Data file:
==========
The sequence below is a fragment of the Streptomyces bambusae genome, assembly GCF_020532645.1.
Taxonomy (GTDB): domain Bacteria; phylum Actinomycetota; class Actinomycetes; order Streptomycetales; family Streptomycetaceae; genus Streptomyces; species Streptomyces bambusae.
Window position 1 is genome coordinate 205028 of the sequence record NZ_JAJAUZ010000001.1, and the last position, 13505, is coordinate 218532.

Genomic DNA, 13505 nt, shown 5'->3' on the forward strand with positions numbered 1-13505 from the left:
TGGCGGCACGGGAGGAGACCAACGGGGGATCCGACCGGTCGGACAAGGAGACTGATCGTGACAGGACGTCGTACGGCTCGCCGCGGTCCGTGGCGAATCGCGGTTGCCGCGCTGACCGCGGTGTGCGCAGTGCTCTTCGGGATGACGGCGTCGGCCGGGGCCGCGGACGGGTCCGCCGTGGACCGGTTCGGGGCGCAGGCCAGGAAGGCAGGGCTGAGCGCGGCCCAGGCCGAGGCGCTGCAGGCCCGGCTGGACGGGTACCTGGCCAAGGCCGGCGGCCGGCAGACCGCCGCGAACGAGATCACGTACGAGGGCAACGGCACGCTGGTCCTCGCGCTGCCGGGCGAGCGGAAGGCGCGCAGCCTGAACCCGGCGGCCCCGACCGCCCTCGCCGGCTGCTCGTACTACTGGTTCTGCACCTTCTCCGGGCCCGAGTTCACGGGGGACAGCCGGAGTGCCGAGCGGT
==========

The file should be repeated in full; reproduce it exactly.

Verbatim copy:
The sequence below is a fragment of the Streptomyces bambusae genome, assembly GCF_020532645.1.
Taxonomy (GTDB): domain Bacteria; phylum Actinomycetota; class Actinomycetes; order Streptomycetales; family Streptomycetaceae; genus Streptomyces; species Streptomyces bambusae.
Window position 1 is genome coordinate 205028 of the sequence record NZ_JAJAUZ010000001.1, and the last position, 13505, is coordinate 218532.

Genomic DNA, 13505 nt, shown 5'->3' on the forward strand with positions numbered 1-13505 from the left:
TGGCGGCACGGGAGGAGACCAACGGGGGATCCGACCGGTCGGACAAGGAGACTGATCGTGACAGGACGTCGTACGGCTCGCCGCGGTCCGTGGCGAATCGCGGTTGCCGCGCTGACCGCGGTGTGCGCAGTGCTCTTCGGGATGACGGCGTCGGCCGGGGCCGCGGACGGGTCCGCCGTGGACCGGTTCGGGGCGCAGGCCAGGAAGGCAGGGCTGAGCGCGGCCCAGGCCGAGGCGCTGCAGGCCCGGCTGGACGGGTACCTGGCCAAGGCCGGCGGCCGGCAGACCGCCGCGAACGAGATCACGTACGAGGGCAACGGCACGCTGGTCCTCGCGCTGCCGGGCGAGCGGAAGGCGCGCAGCCTGAACCCGGCGGCCCCGACCGCCCTCGCCGGCTGCTCGTACTACTGGTTCTGCACCTTCTCCGGGCCCGAGTTCACGGGGGACAGCCGGAGTGCCGAGCGGT